Americans visiting our overseas military cemeteries will find themselves enriched in ways I can only partially explain. At a minimum, the visit will prompt a renewed, and awesome, appreciation of those who sleep in the dust below.

Such experiences help put into perspective how our nation benefits from the sacrifice of those willing to put their lives on the line. Without such devotion to dangerous duty, the United States has little to hold itself together. Prosperity is not enough. Our history is based on service, costly service.
This insight is cogent, and clearly indicates that one purpose of pilgrimage can be to remember the sacrifices made on our behalf in a way that connects more directly perhaps because we have traveled, perhaps because we see visible - and physical - evidence. Our willingness to engage in such a pilgrimage is one expression of what we value, how we are willing to be shaped and directed.

People have sometimes noted that one could determine a person's values by at her passing examining her checkbook - where she spent her money as an indication of her values. One can certainly make a similar analysis by an examination of how one's time was spent. And I would argue that the act of pilgrimage provides a similar insight. This is true of the kinds of physical journeys I have described, my own and those more traditional. It is equally applicable to the mental and emotional and spiritual travels within one's own life. In my case the most important pilgrimage I have undertaken has been an exploration of who I am "spiritually." My journey through multiple faith expressions, something which may not yet have reached its final destination in my current spiritual abode in the Religious Society of Friends, is the most important single thread on my journey through life.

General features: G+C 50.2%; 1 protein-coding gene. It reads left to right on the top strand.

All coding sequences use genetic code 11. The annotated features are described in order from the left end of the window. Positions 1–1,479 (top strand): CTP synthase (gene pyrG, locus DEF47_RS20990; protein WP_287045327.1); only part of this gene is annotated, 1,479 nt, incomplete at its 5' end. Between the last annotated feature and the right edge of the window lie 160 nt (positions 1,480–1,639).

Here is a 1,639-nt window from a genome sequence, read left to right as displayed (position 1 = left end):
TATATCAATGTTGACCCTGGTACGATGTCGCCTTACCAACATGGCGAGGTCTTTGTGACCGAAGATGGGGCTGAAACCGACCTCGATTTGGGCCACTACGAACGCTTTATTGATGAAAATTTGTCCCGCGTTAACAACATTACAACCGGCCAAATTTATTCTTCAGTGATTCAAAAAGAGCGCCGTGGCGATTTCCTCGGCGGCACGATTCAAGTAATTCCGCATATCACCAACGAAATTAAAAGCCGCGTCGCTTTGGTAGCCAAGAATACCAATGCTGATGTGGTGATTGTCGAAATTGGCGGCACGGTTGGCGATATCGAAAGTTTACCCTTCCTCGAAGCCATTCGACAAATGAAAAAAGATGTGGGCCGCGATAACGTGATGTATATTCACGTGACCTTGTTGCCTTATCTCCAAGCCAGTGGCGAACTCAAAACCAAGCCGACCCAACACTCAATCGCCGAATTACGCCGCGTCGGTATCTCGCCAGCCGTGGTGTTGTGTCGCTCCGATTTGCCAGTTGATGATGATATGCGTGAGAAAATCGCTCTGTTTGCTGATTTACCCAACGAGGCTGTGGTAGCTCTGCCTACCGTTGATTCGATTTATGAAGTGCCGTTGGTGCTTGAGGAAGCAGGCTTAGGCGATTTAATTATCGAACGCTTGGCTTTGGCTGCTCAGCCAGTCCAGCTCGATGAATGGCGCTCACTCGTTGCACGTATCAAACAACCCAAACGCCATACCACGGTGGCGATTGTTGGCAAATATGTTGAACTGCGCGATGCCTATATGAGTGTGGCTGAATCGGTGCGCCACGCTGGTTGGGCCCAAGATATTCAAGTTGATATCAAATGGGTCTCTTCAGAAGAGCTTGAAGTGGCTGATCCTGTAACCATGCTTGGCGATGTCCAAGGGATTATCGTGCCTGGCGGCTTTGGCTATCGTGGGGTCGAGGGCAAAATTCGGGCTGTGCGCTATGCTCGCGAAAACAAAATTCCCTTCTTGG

And here I realize that life itself is perhaps the most important pilgrimage we undertake. The final destination of our physical life will be our passing, our departing from this life, our death. Ware's words now carry greater cogency, for if that were the only purpose of our life it might seem somewhat pointless, the journey without as much value. But because it is also HOW we travel to that final destination the journey takes on greater importance. The pilgrimage of the journey through life enables us to grow, to take into ourselves the accumulation not only of our own direct experiences, but also experiences and insights of those we encounter, and those to whose present physical abodes we travel, be they cemetaries of the deceased or residences of those still physically in this life.